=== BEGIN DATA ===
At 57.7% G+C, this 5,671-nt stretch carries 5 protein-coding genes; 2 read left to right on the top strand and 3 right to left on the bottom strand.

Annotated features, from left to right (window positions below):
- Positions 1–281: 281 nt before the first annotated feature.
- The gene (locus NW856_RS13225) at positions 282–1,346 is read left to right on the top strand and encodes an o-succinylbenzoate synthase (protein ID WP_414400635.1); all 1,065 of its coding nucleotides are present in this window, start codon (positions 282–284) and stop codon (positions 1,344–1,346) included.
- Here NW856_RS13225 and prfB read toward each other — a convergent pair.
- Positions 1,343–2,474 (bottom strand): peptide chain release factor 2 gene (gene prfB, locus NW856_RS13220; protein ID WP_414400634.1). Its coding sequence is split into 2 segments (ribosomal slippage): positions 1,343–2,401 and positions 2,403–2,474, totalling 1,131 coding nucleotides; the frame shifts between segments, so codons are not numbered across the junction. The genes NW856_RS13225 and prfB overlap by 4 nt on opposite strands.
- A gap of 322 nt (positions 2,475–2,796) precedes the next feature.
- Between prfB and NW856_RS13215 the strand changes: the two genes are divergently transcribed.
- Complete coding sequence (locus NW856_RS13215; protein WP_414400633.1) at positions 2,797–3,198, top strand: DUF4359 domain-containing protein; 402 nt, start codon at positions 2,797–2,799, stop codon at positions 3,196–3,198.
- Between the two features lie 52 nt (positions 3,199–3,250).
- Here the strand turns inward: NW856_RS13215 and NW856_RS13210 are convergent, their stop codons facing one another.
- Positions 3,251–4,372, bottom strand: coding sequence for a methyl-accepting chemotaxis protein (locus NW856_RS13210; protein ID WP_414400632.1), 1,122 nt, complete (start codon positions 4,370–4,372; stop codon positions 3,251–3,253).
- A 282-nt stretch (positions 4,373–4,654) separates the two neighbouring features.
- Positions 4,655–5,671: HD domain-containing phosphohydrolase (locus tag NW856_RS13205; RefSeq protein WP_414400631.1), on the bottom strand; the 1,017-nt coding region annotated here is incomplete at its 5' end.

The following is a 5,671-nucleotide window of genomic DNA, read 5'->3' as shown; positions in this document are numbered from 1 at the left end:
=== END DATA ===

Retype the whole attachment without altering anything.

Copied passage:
At 57.7% G+C, this 5,671-nt stretch carries 5 protein-coding genes; 2 read left to right on the top strand and 3 right to left on the bottom strand.

Annotated features, from left to right (window positions below):
- Positions 1–281: 281 nt before the first annotated feature.
- The gene (locus NW856_RS13225) at positions 282–1,346 is read left to right on the top strand and encodes an o-succinylbenzoate synthase (protein ID WP_414400635.1); all 1,065 of its coding nucleotides are present in this window, start codon (positions 282–284) and stop codon (positions 1,344–1,346) included.
- Here NW856_RS13225 and prfB read toward each other — a convergent pair.
- Positions 1,343–2,474 (bottom strand): peptide chain release factor 2 gene (gene prfB, locus NW856_RS13220; protein ID WP_414400634.1). Its coding sequence is split into 2 segments (ribosomal slippage): positions 1,343–2,401 and positions 2,403–2,474, totalling 1,131 coding nucleotides; the frame shifts between segments, so codons are not numbered across the junction. The genes NW856_RS13225 and prfB overlap by 4 nt on opposite strands.
- A gap of 322 nt (positions 2,475–2,796) precedes the next feature.
- Between prfB and NW856_RS13215 the strand changes: the two genes are divergently transcribed.
- Complete coding sequence (locus NW856_RS13215; protein WP_414400633.1) at positions 2,797–3,198, top strand: DUF4359 domain-containing protein; 402 nt, start codon at positions 2,797–2,799, stop codon at positions 3,196–3,198.
- Between the two features lie 52 nt (positions 3,199–3,250).
- Here the strand turns inward: NW856_RS13215 and NW856_RS13210 are convergent, their stop codons facing one another.
- Positions 3,251–4,372, bottom strand: coding sequence for a methyl-accepting chemotaxis protein (locus NW856_RS13210; protein ID WP_414400632.1), 1,122 nt, complete (start codon positions 4,370–4,372; stop codon positions 3,251–3,253).
- A 282-nt stretch (positions 4,373–4,654) separates the two neighbouring features.
- Positions 4,655–5,671: HD domain-containing phosphohydrolase (locus tag NW856_RS13205; RefSeq protein WP_414400631.1), on the bottom strand; the 1,017-nt coding region annotated here is incomplete at its 5' end.

The following is a 5,671-nucleotide window of genomic DNA, read 5'->3' as shown; positions in this document are numbered from 1 at the left end: